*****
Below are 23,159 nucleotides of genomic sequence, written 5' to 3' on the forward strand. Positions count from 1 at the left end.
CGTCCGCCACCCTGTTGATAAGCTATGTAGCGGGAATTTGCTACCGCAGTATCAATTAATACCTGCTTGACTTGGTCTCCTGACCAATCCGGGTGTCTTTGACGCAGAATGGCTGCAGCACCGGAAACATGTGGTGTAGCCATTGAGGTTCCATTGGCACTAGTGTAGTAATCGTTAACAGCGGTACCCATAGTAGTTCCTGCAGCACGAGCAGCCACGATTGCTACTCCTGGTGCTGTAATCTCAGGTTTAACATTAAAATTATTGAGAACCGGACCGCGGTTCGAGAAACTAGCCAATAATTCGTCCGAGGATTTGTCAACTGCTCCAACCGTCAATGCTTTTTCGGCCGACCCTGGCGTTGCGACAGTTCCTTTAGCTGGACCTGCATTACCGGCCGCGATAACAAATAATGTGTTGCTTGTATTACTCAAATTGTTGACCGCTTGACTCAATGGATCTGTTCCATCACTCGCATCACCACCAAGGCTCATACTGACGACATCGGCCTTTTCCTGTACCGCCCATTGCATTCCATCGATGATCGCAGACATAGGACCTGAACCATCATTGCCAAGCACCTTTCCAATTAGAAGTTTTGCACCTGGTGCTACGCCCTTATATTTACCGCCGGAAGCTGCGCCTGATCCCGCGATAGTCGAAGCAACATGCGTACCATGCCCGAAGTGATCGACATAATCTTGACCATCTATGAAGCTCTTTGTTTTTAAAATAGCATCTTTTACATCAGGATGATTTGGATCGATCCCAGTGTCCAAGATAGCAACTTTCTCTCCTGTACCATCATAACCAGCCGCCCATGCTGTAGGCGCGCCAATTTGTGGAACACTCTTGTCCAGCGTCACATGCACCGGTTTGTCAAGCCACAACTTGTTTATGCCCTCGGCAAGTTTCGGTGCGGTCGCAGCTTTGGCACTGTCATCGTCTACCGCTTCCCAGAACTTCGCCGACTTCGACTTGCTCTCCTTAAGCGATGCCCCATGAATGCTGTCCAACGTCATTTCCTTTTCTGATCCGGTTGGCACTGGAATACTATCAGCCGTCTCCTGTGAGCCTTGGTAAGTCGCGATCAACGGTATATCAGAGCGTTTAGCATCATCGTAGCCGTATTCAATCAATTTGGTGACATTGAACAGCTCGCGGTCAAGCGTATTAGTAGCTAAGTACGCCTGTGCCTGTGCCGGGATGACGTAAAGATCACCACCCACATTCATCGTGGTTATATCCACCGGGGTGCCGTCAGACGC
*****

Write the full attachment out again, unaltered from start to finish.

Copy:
Below are 23,159 nucleotides of genomic sequence, written 5' to 3' on the forward strand. Positions count from 1 at the left end.
CGTCCGCCACCCTGTTGATAAGCTATGTAGCGGGAATTTGCTACCGCAGTATCAATTAATACCTGCTTGACTTGGTCTCCTGACCAATCCGGGTGTCTTTGACGCAGAATGGCTGCAGCACCGGAAACATGTGGTGTAGCCATTGAGGTTCCATTGGCACTAGTGTAGTAATCGTTAACAGCGGTACCCATAGTAGTTCCTGCAGCACGAGCAGCCACGATTGCTACTCCTGGTGCTGTAATCTCAGGTTTAACATTAAAATTATTGAGAACCGGACCGCGGTTCGAGAAACTAGCCAATAATTCGTCCGAGGATTTGTCAACTGCTCCAACCGTCAATGCTTTTTCGGCCGACCCTGGCGTTGCGACAGTTCCTTTAGCTGGACCTGCATTACCGGCCGCGATAACAAATAATGTGTTGCTTGTATTACTCAAATTGTTGACCGCTTGACTCAATGGATCTGTTCCATCACTCGCATCACCACCAAGGCTCATACTGACGACATCGGCCTTTTCCTGTACCGCCCATTGCATTCCATCGATGATCGCAGACATAGGACCTGAACCATCATTGCCAAGCACCTTTCCAATTAGAAGTTTTGCACCTGGTGCTACGCCCTTATATTTACCGCCGGAAGCTGCGCCTGATCCCGCGATAGTCGAAGCAACATGCGTACCATGCCCGAAGTGATCGACATAATCTTGACCATCTATGAAGCTCTTTGTTTTTAAAATAGCATCTTTTACATCAGGATGATTTGGATCGATCCCAGTGTCCAAGATAGCAACTTTCTCTCCTGTACCATCATAACCAGCCGCCCATGCTGTAGGCGCGCCAATTTGTGGAACACTCTTGTCCAGCGTCACATGCACCGGTTTGTCAAGCCACAACTTGTTTATGCCCTCGGCAAGTTTCGGTGCGGTCGCAGCTTTGGCACTGTCATCGTCTACCGCTTCCCAGAACTTCGCCGACTTCGACTTGCTCTCCTTAAGCGATGCCCCATGAATGCTGTCCAACGTCATTTCCTTTTCTGATCCGGTTGGCACTGGAATACTATCAGCCGTCTCCTGTGAGCCTTGGTAAGTCGCGATCAACGGTATATCAGAGCGTTTAGCATCATCGTAGCCGTATTCAATCAATTTGGTGACATTGAACAGCTCGCGGTCAAGCGTATTAGTAGCTAAGTACGCCTGTGCCTGTGCCGGGATGACGTAAAGATCACCACCCACATTCATCGTGGTTATATCCACCGGGGTGCCGTCAGACGC